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AppBundle, Routing and Annotations

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Now, we need to build a route and create a page. But I want to do this with as few files as possible. Remember, we're going for micro here!

In Symfony, your PHP code lives in a bundle. But actually, you don't need a bundle at all: you could code entirely without one. And this could give us one less file.

In practice, not having a bundle complicates a few things. So, we will create one here, but if you're curious about the approach, ask me in the comments, or read our AppBundle blog post that talks about this.

Creating AppBundle

Create a new directory called just AppBundle - not src/AppBundle - I want to eliminate some directories! Put a new PHP class in there also called AppBundle in an AppBundle namespace. Make this class extend Bundle:

10 lines | AppBundle/AppBundle.php
// ... lines 1 - 2
namespace AppBundle;
use Symfony\Component\HttpKernel\Bundle\Bundle;
class AppBundle extends Bundle

Activate this in AppKernel with new AppBundle/AppBundle():

25 lines | AppKernel.php
// ... lines 1 - 5
class AppKernel extends Kernel
public function registerBundles()
$bundles = array(
// ... lines 11 - 13
new \AppBundle\AppBundle()
// ... lines 16 - 17
// ... lines 19 - 23


Cool - that's the last time you'll need to do that. Now let's create a page. Open routing.yml. To minimize the number of files I need to touch I'll use annotation routing. If you prefer YAML, you can start adding your routes here, point them to controller classes and be on your way.

For us, add an import: resource: @AppBundle/Controller with type: annotation:

4 lines | config/routing.yml
resource: "@AppBundle/Controller"
type: annotation

In AppBundle, create the Controller directory and a new class in there called MighyMouseController in honor of another small, but powerful thing.

// ... lines 1 - 2
namespace AppBundle\Controller;
// ... lines 4 - 7
class MightyMouseController
// ... lines 10 - 16

Add public function rescueAction() and return a new Response(): "Here I come to save the day!":

// ... lines 1 - 4
use Symfony\Component\HttpFoundation\Response;
// ... lines 6 - 7
class MightyMouseController
// ... lines 10 - 12
public function rescueAction()
return new Response('Here I come to save the day!');

For routing, it's like normal: add the use statement for Route. Then above the method, finish things with @Route("/"):

// ... lines 1 - 5
use Sensio\Bundle\FrameworkExtraBundle\Configuration\Route;
// ... line 7
class MightyMouseController
* @Route("/")
public function rescueAction()
// ... line 15


Let's see if things work. Error! Where are you when we need you Mighty Mouse?

Attempted to load class "AppBundle" from namespace AppBundle.

The autoloader doesn't know that we have classes living inside the AppBundle directory. In a traditional Symfony project, there's a pre-made autoload section in composer.json that takes care of this for us. We on the other hand need to do this manually.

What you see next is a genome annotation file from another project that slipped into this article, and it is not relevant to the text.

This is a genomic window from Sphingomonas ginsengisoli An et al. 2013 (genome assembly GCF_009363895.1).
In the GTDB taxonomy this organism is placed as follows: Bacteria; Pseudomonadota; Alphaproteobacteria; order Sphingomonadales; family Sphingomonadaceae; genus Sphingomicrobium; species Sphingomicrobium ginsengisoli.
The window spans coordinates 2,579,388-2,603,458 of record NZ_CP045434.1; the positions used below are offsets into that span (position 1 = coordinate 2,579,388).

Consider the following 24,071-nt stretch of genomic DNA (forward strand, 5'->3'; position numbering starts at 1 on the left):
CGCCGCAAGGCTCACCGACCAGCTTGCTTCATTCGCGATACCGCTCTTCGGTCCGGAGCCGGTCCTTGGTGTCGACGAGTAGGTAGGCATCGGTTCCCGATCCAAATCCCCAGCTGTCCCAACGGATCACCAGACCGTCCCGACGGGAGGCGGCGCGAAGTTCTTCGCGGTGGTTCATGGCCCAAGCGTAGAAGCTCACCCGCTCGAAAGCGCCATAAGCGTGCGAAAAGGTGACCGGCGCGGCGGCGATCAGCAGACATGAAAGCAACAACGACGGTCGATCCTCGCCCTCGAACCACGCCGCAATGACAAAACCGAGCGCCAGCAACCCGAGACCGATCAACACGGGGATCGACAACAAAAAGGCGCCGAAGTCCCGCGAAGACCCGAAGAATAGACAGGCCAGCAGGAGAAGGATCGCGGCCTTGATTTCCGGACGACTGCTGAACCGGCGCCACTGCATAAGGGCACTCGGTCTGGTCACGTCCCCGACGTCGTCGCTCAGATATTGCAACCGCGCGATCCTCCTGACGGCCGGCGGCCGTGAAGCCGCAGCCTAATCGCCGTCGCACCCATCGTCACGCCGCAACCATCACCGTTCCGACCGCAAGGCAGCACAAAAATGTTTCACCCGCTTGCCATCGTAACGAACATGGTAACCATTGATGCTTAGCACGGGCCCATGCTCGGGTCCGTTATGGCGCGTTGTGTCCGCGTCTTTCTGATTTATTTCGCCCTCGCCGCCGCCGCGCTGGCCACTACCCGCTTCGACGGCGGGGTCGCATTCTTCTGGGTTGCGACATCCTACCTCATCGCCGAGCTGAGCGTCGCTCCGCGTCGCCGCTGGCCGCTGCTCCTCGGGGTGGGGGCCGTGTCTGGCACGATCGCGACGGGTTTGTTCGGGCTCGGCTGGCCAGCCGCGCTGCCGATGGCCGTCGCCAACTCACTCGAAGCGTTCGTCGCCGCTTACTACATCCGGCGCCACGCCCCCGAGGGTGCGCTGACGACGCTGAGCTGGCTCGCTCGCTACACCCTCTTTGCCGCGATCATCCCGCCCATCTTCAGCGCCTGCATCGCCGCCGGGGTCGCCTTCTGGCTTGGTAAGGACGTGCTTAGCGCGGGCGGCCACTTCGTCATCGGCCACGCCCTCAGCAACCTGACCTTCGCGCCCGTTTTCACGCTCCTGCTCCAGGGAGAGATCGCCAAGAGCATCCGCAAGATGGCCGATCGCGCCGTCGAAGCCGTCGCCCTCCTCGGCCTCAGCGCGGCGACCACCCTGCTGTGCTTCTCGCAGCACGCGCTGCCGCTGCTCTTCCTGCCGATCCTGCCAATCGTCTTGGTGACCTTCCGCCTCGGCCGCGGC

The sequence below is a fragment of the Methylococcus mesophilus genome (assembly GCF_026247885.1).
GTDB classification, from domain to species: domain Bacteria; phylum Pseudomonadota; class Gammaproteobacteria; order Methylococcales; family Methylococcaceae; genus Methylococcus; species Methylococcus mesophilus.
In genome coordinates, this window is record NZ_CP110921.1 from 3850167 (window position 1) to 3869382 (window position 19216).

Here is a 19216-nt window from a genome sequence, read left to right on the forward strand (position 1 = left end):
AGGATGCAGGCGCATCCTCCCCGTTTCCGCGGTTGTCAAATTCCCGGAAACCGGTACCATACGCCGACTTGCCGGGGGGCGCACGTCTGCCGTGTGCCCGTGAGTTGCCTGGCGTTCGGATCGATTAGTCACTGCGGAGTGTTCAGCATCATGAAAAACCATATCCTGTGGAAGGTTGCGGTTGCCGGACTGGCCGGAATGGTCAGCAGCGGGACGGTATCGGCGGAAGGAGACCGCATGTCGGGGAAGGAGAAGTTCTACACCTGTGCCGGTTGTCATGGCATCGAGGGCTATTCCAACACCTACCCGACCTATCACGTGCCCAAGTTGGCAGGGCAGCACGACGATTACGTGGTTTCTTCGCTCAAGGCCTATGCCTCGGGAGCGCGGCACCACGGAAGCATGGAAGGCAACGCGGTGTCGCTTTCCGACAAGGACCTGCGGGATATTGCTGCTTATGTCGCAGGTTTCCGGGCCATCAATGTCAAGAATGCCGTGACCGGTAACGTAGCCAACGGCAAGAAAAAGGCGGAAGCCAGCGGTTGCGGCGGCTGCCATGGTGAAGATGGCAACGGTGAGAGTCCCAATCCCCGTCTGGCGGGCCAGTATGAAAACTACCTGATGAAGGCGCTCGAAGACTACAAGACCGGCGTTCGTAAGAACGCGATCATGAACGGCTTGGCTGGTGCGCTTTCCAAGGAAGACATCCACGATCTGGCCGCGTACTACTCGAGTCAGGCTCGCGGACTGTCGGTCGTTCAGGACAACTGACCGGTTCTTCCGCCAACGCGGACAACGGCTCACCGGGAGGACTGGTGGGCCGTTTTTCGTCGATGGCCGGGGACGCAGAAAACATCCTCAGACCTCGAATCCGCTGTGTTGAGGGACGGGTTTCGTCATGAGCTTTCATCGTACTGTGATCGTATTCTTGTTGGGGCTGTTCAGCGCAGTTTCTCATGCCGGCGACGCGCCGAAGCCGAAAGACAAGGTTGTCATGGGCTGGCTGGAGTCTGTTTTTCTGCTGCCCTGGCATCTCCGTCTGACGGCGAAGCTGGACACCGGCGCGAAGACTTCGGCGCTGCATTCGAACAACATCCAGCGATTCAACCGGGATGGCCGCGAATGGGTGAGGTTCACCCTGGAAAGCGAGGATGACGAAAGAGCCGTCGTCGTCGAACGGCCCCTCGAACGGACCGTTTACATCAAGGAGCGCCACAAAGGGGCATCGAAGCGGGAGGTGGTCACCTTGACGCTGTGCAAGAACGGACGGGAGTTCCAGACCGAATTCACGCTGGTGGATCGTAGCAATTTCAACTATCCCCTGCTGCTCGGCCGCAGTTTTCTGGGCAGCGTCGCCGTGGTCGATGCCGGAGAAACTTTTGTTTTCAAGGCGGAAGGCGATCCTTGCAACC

Add an autoload section, with a psr-4 section below it. Inside, we need just one entry AppBundle\\ mapped to AppBundle/:

19 lines | composer.json
// ... lines 2 - 12
"autoload": {
"psr-4": {
"AppBundle\\": "AppBundle/"

This says that if a class's namespace starts with AppBundle, look for it inside the AppBundle directory. After that, it follows the same namespace rules as always. You can even rename AppBundle to something else like src - this is the only line you'd need to change.

To get the change to take effect, run composer dump-autoload:

composer dump-autoload

You don't normally need to run this - it happens after a composer install or update.

Autoloading Annotations

Try it again. Excellent - the next error!

The annotation "@Sensio\Bundle\FrameworkExtraBundle\Configuration\Route"
... does not exist.

It doesn't see the Route annotation class - it's almost as if we forgot the use statement. If you use annotations in a project, you need one extra autoload line.

In the config/ directory, create an autoload.php file. Go back to the Standard Edition code so we can cheat off of it. Find app/autoload.php and copy its contents. Paste that here:

8 lines | config/autoload.php
// ... lines 1 - 8

I'll delete some comments to make things really small. This includes the normal autoloader, then adds an extra thing for annotations. Now, in index.php - or anywhere else you need to autoload - require this file instead:

24 lines | web/index.php
// ... lines 1 - 10
$loader = require_once __DIR__.'/../config/autoload.php';
// ... lines 12 - 24

Refresh! Very nice! Let's count the files: 1, 2, 3, 4, 5, 6, 7. We're rocking the Symfony framework with basically less than 10 files.